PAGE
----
The Strategist

Theranos promised to present new products


08/02/2016 - 14:39



Elizabeth Holmes, Head of controversial "bloody" startup Theranos, promised to solve the problems for which criticized the company was criticized, and told about new products, reports Reuters.



Steve Jurvetson
Steve Jurvetson
Speaking to an audience at the American Association for Clinical Chemistry in Philadelphia, Holmes told about new products that will be very different from current operations carried out in clinical laboratories.

Holmes introduced a so-called mini-lab and a method that allows quickly diagnosing the Zika virus. She said that the diagnosis would require just a drop of blood from a finger.

It appears that the ban put on Holmes does not prevent her from to work. In July, she hired two new senior managers, and established a special committee to monitor improvement of quality standards and compliance, reports The Wall Street Journal.

Dave Wurtz, previously worked for Thermo Fisher Scientific Inc, now took position of Theranos’ Vice-President to comply with regulatory standards and quality control.

Another new top manager Daniel Guggenheim was promoted to Director of Corporate Management and Control. Previously, Guggenheim served as assistant general counsel at McKesson Corp.

Earlier, US regulators have banned Elizabeth Holmes from working in diagnostic laboratories for two years, writes The Wall Street Journal.

In addition, the regulator revoked license of the company's laboratory in California, and imposed a fine, amount of which was not specified.

These measures are result of an investigation, which lasted for eight months. As reported, the company provided false information regarding its operations and the level of technological development, which lies in the basis of the diagnosis.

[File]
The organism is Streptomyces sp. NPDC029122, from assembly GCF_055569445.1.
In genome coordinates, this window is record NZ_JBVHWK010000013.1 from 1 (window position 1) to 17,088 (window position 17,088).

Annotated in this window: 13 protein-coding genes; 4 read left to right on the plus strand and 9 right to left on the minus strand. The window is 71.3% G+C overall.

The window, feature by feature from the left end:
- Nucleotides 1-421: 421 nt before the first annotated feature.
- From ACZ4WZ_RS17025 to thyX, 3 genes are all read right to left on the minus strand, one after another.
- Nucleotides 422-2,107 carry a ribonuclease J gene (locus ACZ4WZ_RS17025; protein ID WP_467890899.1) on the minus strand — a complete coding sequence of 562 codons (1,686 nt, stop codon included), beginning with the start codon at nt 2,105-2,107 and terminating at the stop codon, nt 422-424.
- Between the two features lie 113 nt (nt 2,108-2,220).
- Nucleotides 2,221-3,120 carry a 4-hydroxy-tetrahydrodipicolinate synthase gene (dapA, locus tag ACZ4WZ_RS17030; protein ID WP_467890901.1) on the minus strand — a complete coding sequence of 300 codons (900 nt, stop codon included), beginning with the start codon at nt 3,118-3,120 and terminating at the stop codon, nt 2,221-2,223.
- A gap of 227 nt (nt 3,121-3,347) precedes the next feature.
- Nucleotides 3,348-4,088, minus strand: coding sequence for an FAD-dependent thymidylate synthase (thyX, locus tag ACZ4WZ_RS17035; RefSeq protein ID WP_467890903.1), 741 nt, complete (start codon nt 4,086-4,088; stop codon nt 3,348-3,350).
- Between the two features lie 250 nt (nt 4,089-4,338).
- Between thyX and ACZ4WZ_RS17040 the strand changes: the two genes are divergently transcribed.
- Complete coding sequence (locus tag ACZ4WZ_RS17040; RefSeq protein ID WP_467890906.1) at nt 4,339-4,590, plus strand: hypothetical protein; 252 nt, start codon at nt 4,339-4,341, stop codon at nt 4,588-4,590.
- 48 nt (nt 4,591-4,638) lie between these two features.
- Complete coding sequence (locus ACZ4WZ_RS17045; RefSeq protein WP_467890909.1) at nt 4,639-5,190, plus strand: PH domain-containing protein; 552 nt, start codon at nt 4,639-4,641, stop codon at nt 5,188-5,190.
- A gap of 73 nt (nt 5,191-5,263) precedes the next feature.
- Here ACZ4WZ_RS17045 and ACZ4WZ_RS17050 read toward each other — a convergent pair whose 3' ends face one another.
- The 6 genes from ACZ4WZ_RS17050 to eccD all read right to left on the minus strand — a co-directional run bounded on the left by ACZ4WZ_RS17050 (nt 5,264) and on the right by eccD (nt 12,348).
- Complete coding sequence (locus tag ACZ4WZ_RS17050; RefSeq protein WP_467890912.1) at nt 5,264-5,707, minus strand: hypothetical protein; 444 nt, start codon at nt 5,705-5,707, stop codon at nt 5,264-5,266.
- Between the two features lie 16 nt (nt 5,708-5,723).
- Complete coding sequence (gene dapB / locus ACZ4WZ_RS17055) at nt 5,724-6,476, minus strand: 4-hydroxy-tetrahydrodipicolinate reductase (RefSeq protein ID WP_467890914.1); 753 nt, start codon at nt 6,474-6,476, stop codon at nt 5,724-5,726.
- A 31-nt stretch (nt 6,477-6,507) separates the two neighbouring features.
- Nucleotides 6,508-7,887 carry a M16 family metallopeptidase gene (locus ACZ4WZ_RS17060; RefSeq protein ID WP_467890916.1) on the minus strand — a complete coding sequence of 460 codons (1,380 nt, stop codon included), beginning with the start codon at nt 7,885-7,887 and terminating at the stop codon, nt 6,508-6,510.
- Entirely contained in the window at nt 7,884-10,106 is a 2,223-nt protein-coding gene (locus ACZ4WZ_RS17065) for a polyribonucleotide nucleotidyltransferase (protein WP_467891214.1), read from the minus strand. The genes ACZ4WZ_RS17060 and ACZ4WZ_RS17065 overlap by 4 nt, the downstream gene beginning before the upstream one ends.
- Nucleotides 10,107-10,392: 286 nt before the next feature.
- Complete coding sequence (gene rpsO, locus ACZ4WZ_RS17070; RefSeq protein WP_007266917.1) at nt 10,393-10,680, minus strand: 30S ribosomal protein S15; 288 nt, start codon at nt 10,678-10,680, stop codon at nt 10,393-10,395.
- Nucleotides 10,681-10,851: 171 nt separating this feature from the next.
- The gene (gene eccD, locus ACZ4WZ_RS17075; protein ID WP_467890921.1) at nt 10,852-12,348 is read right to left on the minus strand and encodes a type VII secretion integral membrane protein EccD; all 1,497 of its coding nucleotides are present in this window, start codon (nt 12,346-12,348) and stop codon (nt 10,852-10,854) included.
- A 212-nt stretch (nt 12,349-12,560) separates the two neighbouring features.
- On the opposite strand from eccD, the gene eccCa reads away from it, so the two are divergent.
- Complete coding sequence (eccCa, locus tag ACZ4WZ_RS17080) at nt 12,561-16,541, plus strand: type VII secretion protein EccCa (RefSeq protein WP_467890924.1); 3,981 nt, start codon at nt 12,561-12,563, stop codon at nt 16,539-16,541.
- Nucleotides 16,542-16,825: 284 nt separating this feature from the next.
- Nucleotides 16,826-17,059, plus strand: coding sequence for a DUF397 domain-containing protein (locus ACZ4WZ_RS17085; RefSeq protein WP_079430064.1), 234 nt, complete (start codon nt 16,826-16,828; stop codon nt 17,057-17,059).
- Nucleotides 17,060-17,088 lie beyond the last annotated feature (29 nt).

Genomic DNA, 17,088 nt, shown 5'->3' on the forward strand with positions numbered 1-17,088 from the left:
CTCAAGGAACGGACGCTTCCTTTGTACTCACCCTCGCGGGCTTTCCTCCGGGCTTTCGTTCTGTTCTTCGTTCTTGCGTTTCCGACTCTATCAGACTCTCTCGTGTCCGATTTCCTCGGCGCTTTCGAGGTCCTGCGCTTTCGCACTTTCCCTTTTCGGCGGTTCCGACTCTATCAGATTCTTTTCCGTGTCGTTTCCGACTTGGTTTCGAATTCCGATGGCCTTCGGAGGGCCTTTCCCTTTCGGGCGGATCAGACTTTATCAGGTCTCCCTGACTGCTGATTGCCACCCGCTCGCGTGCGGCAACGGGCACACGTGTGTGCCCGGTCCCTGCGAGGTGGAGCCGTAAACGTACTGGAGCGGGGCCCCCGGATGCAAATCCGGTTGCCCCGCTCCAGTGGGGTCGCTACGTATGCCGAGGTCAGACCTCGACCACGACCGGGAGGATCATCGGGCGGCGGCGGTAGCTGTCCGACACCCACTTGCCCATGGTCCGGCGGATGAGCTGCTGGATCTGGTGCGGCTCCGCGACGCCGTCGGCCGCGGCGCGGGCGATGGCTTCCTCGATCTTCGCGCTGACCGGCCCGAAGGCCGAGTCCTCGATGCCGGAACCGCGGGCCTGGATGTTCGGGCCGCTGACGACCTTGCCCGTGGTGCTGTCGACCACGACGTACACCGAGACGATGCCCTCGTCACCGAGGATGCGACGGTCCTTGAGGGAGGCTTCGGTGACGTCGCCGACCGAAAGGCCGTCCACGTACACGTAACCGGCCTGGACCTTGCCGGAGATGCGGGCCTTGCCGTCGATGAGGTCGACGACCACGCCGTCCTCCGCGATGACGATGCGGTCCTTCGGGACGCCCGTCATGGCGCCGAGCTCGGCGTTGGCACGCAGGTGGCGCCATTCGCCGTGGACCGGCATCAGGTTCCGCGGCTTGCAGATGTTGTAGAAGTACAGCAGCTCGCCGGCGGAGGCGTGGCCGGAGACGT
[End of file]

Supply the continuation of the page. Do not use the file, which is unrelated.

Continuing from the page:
Previously, the company’s main partner Walgreens Boots Alliance, which together with Theranos opened 40 medical health centers with pharmacies in Arizona, announced termination of the partnership agreement.

Theranos, founded in 2003, promised to make a revolution in laboratory tests, allowing to carry out whole range of analyzes with just a few drops of blood from a finger. However, in October last year, WSJ wrote that the company carried most of the usual tests using equipment purchased from third-party suppliers. At that, the company’s in-house development, code-named Edison, caused doubts among many former employees of Theranos.

Holmes, the youngest billionaire the world after Mark Zuckerberg, got in top ten worst CEOs in 2015, according to Forbes.

In addition to problems with the regulator and investors, analysts have highlighted three main obstacles to the company’s development.

1. Too many secrets. All but initial valuation of the company at $ 9 million is a secret. It is unclear, for example, how well the company performs blood sampling. Nobody also knows how the tests themselves are carried out. The company itself states that it discovered an alternative to the traditional blood test. I requires just a drop of blood, which is enough to hold dozens of tests. Unfortunately, this information has not been documented yet.

2. Theranos does not provide data on its work to regulators. Holmes promised to publish information for a period of six months. It had to be done in April, but seemingly, the loud statement did not obliged the company to do anything. Instead of the promised 120 research works, the company sent to the FDA (Food and Drug Administration) only one document, the results of one study.

3. The company’s target audience may simply disappear. Now, Theranos pursues quite a flexible financial policy, whereby the cost of the test is not too large. However, if the company plans to compete with Laboratory Corp. of America and Quest Diagnostics, it will have to increase profitability by increasing cost of the tests, plus build its own customer base (which is very difficult in the current environment, for obvious reasons). Higher blood collection price may scare patients away.